Risks

Steroids

Oral and IM (shots) are absorbed by the body and have systemic effects.  In time, the adrenal glands will atrophy so that when the medication is discontinued, the patient will be unable to respond to any stressful situation. A circulatory crisis (shock) can result.  Inhaled steroids affect the respiratory system directly and have very little systemic impact. 

Switch from systemic steroids to inhaled steroids (ex. Flovent =Flucticasone propionate).   For up to a year, a risk of Adrenal insufficiency (fatigue, lassitude, weakness, nausea & vomiting, and hypotension) exists which can lead to a  circulatory crisis w/trauma, surgery, or infection (esp. gastroenteritis) as systemic corticosteroids are reduced/replaced.  Add systemic steroids to help cope.


Feline Asthma website
http://home.triad.rr.com/alexisandjason/asthma.htm

Feline Asthma and Respiratory Diseases Group website/messageboard (Yahoo Group registration optional)

http://groups.yahoo.com/group/felineasthma/ 

Click to subscribe or login to felineasthma

Offers a broad range of support to new and veteran caretakers alike concerning all issues relating to asthma and other respiratory diseases, including inhaled meds.  Public - anyone can view/post messages without registering, but Yahoo Group Registration allows access to valuable information including the archived messages, bookmarks, databases, and member files including the ability to add your own information.

Inhaled Meds Group
website/message board (Yahoo Group registration required)

http://groups.yahoo.com/group/felineasthma_inhaledmeds/ 

Click to subscribe or login to felineasthma_inhaledmeds

(January 2002) The Feline Asthma Inhaled Medication Users Group has been formed to provide a focused forum that encourages discussion among current and prospective inhaled med users, veterinarians and medication and modality developers.  By registering for the Yahoo group  felineasthma_inhaledmeds, you will be able to view or post messages, bookmarks, databases, and member files.  Alexis Thonen, creator of the more general Feline Asthma and Respiratory Diseases group has requested that you cross-post your messages to the inhaler group in her public group at http://groups.yahoo.com/group/felineasthma/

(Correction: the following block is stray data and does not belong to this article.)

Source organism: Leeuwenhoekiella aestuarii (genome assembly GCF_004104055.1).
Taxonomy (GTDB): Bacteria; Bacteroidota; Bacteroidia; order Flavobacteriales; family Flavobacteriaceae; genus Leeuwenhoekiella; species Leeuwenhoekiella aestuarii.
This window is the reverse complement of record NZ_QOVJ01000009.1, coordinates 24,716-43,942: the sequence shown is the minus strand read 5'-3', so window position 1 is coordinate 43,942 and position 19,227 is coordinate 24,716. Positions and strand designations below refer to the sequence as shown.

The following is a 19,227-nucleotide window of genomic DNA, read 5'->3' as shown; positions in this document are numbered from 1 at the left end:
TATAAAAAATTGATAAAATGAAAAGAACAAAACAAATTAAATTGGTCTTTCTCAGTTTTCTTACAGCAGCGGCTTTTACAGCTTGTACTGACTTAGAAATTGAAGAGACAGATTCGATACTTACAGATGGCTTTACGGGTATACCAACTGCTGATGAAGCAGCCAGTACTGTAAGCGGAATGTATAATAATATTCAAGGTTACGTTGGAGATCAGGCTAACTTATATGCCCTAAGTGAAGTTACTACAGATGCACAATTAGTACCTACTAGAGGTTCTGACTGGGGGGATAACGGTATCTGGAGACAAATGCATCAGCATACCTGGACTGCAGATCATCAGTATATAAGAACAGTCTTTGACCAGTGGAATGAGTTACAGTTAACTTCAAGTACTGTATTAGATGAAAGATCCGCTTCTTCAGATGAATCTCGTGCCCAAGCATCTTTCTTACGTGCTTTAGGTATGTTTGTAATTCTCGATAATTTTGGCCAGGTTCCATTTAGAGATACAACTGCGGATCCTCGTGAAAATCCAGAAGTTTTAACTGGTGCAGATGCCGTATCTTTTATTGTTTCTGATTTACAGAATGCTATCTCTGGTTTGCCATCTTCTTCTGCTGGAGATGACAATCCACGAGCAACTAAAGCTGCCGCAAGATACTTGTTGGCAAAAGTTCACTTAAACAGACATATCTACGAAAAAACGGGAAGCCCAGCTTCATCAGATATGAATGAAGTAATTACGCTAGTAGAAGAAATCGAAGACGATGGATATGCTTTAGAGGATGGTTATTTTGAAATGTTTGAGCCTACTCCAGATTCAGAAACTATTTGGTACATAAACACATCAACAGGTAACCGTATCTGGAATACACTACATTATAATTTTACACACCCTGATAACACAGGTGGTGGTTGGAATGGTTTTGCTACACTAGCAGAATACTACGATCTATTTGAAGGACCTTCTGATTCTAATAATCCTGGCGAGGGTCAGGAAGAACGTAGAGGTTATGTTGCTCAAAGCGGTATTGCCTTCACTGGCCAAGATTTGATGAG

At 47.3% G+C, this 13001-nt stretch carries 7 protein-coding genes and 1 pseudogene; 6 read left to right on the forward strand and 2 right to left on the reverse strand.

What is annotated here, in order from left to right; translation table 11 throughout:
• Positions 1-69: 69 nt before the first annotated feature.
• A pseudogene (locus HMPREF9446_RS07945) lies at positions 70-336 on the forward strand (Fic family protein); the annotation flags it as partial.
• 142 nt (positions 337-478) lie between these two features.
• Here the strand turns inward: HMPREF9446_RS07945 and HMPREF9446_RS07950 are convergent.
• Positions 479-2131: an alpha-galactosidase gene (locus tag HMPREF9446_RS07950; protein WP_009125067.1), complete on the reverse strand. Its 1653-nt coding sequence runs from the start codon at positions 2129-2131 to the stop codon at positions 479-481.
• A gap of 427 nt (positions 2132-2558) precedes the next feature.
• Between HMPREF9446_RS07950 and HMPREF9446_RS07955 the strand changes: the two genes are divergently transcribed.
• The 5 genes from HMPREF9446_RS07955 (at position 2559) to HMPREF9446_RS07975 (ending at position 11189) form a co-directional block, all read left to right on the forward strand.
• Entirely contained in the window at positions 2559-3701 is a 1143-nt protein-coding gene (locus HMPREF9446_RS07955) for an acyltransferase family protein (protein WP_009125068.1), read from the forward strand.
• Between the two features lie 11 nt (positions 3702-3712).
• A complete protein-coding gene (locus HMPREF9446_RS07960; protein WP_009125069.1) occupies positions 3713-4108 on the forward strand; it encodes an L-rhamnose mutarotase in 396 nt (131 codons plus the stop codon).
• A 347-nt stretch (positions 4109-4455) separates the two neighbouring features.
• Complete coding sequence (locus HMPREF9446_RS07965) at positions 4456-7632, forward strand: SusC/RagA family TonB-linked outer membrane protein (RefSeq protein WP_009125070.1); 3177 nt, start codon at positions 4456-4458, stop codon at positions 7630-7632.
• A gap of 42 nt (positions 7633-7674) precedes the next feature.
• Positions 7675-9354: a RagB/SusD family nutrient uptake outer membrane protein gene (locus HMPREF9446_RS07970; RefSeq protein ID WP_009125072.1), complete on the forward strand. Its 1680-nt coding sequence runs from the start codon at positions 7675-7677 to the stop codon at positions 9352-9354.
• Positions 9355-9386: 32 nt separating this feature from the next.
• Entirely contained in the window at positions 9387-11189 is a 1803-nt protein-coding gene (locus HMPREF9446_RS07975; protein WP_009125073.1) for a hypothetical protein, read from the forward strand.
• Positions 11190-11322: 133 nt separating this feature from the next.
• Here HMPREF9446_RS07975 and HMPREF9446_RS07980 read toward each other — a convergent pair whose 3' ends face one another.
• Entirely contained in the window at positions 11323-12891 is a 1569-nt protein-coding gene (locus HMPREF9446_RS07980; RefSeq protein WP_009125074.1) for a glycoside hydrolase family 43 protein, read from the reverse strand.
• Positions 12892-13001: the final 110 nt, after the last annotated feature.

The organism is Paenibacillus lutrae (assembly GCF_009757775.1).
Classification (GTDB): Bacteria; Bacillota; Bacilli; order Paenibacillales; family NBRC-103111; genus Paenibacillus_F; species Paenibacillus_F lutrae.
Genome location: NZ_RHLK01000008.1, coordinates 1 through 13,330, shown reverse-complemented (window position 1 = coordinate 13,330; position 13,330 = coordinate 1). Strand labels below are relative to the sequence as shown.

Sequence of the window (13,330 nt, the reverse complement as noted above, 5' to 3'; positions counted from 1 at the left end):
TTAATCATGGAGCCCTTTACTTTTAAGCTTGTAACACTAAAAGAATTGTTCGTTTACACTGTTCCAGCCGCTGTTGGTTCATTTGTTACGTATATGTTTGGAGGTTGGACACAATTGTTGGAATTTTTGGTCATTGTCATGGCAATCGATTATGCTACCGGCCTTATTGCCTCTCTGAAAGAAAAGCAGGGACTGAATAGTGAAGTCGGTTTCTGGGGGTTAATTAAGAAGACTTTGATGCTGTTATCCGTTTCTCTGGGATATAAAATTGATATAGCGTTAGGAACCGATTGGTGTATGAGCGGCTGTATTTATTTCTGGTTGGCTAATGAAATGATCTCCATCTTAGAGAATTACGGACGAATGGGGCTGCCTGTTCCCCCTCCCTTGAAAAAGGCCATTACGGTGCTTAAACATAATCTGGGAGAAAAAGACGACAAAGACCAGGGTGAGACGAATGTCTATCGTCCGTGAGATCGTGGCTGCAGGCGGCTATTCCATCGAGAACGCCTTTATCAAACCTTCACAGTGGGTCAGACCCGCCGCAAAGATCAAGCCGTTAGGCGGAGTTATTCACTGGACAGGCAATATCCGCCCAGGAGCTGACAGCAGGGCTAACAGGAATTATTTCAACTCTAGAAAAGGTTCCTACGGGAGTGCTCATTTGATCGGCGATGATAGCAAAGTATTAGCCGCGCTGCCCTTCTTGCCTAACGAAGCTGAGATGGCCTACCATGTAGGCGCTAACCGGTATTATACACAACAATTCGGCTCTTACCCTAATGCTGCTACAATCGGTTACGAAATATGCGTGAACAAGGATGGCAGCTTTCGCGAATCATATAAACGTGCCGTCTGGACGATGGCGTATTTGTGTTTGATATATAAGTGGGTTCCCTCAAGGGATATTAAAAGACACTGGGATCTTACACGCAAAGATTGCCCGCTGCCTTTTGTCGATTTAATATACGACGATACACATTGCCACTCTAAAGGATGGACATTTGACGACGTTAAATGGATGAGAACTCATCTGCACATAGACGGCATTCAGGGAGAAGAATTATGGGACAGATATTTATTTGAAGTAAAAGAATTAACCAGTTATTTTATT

References

For a discussion of the use of inhalers with cats, please refer to Feline Asthma Diagnosis and Treatment by Philip Padrid, RN, DVM, in Veterinary Clinics of North America:  Small Animal Practice, Vol 30, Number 6, November 2000.  Dr Padrid is at the University of Chicago, Section of Pulmonary/Critical Care Medicine, Animal Resources Center in Chicago, IL.

Dr. Phillip Padrid's Protocols for Flovent and Albuterol, as well as an illustration of how to add an anesthesia mask to an OptiChamber are available here as Microsoft Word Documents (with permission). 

Flovent Protocol
Albuterol Protocol
Spacer how to add Anesthesia Mask to OptiChamber 

Dr. Philip Padrid - Contact Information

Philip Padrid, DVM
Midwest Regional Medical Director,
Veterinary Centers of America Hospitals.
1-800-966-1822 ext. 5266 (voice mail)
1-773-947-8945 (fax) Office 773-947-8944
University of Chicago Associate, Department of Medicine,
Comittee on Molecular Medicine
Mailing address: Dr. Philip Padrid, VCA Berwyn Animal Hospital 2845 S. Harlem Ave., Chicago, IL 60402
*NOTE: send self-addressed stamped envelope if requesting response

Options for treating feline asthma by Patricia M. Dowling, DVM, MS, DACVIM, CACVCP in the May 2001 issue of Veterinary Medicine has a picture of the small AeroChamber and mask being held on a cat. Dr. Dowling is at the University of Saskatchewan Western College of Veterinary Medicine in Canada. 


Chambers for (MDI) Inhaler meds

MDI = Metered Dose Inhaler 

8/2002 AeroKat - Feline Aerosol Chamber 

Trudell Medical International
725 Third Street
London, Ontario
CANADA N5V 5G4
Monday - Friday, 08:30 - 17:00 EST
Telephone:1-800-465-3296   +1 (519) 455-7060
Fax: +1 (519) 455-6478
Email: aerokat@trudellmed.com
Website: http://www.aerokat.com

Fritz the Brave's website - a wealth of information on feline asthma and treatments

Pictures of the AeroKat being used on Fritz the cat  

The importance of shaking, actuation, applying, waiting and then repeating (if that is one's Rx) is explained on:
http://www.fritzthebrave.com/inhaled.html
Scroll down to How to Use a Metered Dose Inhaler (MDI) with a Feline Aerosol Chamber (FAC)
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Human Chambers used for Cats in the Past:

AeroChamber  http://www.trudellmed.com/copd_aerochamberplus_vhc_child.shtml

AeroChamber Plus model, valve and mask changed 
http://www.trudellmed.com/copd_aerochamberplus_vhc_child.shtml
     * ComfortSeal mask shape now triangular instead of round, 3 sizes (in .pdf, Adobe Acrobat format)
     http://www.trudellmed.com/pdfs/copd_aerochamberplus/masksizer.pdf

OptiChamber  http://www.respironics.com/

OptiChamber Advantage  Masks  the Advantage  is a newer model than is shown in Little Guy's photos

Pictures of the OptiChamber being used on Little Guy the cat are at
http://plaza.ufl.edu/johnsonn/MDI.htm and 
http://groups.yahoo.com/group/felineasthma/files/LittleGuy/MDI.htm


Created 6/11/01 and last updated 8/24/02 by Nancy Johnson
Send comments and updates to Nancy Johnson at johnsonnd@hotmail.com